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DNR tightens winter walleye rules for Upper Red Lake
Friday, January 09 2015
 
Written by John Enger, Minnesota Public Radio News,
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Minnesota anglers fishing Upper Red Lake this winter will face tougher regulations on their walleye catch.

Effective Dec. 1, anglers can only hold or keep keep three walleye, the Minnesota Department of Natural Resources said Monday.

All walleye 17 to 26 inches long must be immediately released and only one walleye in possession may be longer than 26 inches, the DNR said.

The rule changes come following record walleye harvests the past winter and summer and are not a sign of biological problems in the northwest Minnesota lake, the agency added.

"The current walleye fishery is in excellent shape, but the great fishing has attracted considerably more angling pressure, which resulted in walleye harvest exceeding the safe harvest range for the first time since walleye angling reopened in 2006," Gary Barnard, the DNR's Bemidji area fisheries supervisor, said in a statement.

Much of Upper Red Lake is owned by the Red Lake Band of Ojibwe. It's been managed jointly by the band and the DNR since the walleye population there hit an all time low 15 years ago.

Red Lake band Fisheries Director Pat Brown said the lake has made a great comeback. "The lake is probably in better shape than it ever has been," he said. "The lake just continues to become healthier."

The new walleye limits don't apply to tribe members fishing reservation waters.

While the off-reservation portion of Upper Red Lake saw a large walleye harvest this year, Brown said tribe members took many fewer fish then they could have.

"We're about 100,000 pounds under what we could safely take out of the reservation waters," he said. "So we may actually relax our regulations a little bit."

DNR officials remain concerned about the walleye population in Mille Lacs Lake in central Minnesota. Numbers there remain the lowest seen in decades and DNR officials say it will take time for the population to recover, though a fall survey showed some hopeful signs.

The DNR's been encouraging anglers to catch northern pike instead of walleye at Mille Lacs. As part of that effort, officials on Monday announced they would loosen rules for catching and spearing pike this winter on Mille Lacs.

Anglers and spearers can keep 10 northern pike, of which only one may be longer than 30 inches. Also, northern pike season will be extended from mid-February to the last Sunday in March.

The lake's walleye fishing regulations will not change this winter, the DNR emphasized.

Minnesota Public Radio News can be heard on MPR's statewide radio network or online at mprnews.org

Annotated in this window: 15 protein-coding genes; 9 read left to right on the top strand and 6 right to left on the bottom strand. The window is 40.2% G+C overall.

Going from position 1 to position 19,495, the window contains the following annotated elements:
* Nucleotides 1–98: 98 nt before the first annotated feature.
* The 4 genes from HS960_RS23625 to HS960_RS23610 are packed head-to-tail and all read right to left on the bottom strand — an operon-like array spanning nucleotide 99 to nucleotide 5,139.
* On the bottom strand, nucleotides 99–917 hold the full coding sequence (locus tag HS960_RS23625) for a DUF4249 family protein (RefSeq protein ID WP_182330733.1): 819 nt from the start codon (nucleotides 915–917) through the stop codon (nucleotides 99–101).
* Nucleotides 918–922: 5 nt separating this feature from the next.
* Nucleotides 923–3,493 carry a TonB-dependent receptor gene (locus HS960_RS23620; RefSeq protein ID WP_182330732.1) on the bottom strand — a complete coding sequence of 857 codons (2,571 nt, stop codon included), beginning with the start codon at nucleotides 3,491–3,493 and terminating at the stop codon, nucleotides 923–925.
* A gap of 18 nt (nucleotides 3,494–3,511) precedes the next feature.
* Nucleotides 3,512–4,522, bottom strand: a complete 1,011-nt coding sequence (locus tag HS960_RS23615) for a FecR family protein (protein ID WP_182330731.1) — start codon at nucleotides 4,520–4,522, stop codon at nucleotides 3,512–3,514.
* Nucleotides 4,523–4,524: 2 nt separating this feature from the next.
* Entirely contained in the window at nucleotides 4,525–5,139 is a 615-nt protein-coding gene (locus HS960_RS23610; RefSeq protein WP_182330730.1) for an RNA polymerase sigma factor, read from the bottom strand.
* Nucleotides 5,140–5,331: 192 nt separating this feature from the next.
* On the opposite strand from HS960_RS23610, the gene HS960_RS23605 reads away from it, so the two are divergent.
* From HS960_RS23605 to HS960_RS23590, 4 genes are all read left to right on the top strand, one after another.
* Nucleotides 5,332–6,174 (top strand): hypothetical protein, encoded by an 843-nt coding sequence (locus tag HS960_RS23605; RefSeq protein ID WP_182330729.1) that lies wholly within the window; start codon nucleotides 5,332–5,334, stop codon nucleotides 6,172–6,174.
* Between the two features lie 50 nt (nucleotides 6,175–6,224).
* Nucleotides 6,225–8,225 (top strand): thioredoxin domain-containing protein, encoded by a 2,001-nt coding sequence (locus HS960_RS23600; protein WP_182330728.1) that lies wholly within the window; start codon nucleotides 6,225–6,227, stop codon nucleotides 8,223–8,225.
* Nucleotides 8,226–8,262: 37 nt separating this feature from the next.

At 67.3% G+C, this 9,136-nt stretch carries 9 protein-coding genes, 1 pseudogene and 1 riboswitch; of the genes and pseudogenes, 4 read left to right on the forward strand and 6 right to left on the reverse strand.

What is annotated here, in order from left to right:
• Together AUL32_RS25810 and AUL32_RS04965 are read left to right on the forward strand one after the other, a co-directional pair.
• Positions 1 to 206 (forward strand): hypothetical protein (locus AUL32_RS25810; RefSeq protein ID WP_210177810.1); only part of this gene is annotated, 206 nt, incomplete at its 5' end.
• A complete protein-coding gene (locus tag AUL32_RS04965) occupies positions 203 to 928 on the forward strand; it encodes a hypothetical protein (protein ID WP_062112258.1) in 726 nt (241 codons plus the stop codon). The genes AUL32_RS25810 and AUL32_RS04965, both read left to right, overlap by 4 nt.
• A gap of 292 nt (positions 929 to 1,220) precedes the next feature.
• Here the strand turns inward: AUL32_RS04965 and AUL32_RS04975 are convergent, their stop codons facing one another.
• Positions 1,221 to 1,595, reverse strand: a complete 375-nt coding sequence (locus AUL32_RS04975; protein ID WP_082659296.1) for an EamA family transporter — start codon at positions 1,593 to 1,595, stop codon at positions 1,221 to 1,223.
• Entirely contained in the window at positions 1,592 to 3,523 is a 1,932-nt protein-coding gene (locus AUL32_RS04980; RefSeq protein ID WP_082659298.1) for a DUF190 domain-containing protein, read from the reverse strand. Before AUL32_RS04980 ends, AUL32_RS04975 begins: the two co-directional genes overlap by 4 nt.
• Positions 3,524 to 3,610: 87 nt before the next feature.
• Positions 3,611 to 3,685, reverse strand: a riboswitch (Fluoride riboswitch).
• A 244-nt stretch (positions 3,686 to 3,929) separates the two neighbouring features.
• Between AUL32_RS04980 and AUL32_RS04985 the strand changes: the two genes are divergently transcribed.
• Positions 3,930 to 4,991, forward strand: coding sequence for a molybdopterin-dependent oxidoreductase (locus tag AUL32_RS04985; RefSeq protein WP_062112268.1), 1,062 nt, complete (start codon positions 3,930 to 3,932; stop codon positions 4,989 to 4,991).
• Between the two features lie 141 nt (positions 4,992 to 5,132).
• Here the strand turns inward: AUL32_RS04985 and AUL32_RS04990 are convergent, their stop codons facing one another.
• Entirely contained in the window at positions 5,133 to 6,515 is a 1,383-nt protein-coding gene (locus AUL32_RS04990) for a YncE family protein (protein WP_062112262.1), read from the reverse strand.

Mille Lacs walleye lawsuit against DNR heads to appeals court
Tuesday, January 13 2015
 
Written by John Enger, Minnesota Public Radio News,
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Disgruntled resort owners and citizens' groups argued before a three-judge panel of the Minnesota Court of Appeals on Nov. 20 that the state Department of Natural Resources has mismanaged Mille Lacs Lake.

In April, resort owner Bill Eno, several other local residents and the non-profit advocacy groups Proper Economic Resource Management and Save Mille Lacs Sport Fishing filed suit against the DNR.

Citing a 1998 state constitutional amendment to preserve fishing heritage, they argued that department did not consider it when formulating its latest walleye regulations, which include an extended ban on night fishing.

"The DNR ... could not have designed better plans to destroy the Mille Lacs Lake walleye fishing heritage than the plans that the DNR implemented since 1998," attorney Erick Kaardal wrote in the lawsuit.

The lawsuit seeks to force DNR lake managers to rethink fishery management techniques and listen more closely to local opinion. The three-judge panel is expected to rule on the lawsuit within 90 days.

Eno, who has owned Twin Pines Resort on the western shore of Mille Lacs for two decades, said he has watched DNR regulations tighten, even as walleye numbers decrease. He said the department has crippled the lake's walleye population, and his business.

When the DNR announced regulations temporarily banning night fishing early this spring, Eno had to call dozens of regular customers to cancel their night reservations. The rules hit his business hard, because he makes a lot of his money running fishing launches from 8 p.m. to midnight.

The DNR later re-opened night fishing, but for Eno, the ban was the last straw.


Thank You!
Friday, November 14 2014
 
Written by Alfred Walking Bull,
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Warroad Warriors Rededicated
Saturday, November 01 2014
 
Written by Jon Lurie,
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web-warroad 1.jpgIn its 30 year quest to influence teams to change their names, mascots and logos from those that are offense to Native Americans, the National Coalition Against Racism in Sports and Media is making strides. Thousands of high schools and colleges across the country have felt the pressure and given up names which encourage stereotyping of indigenous people.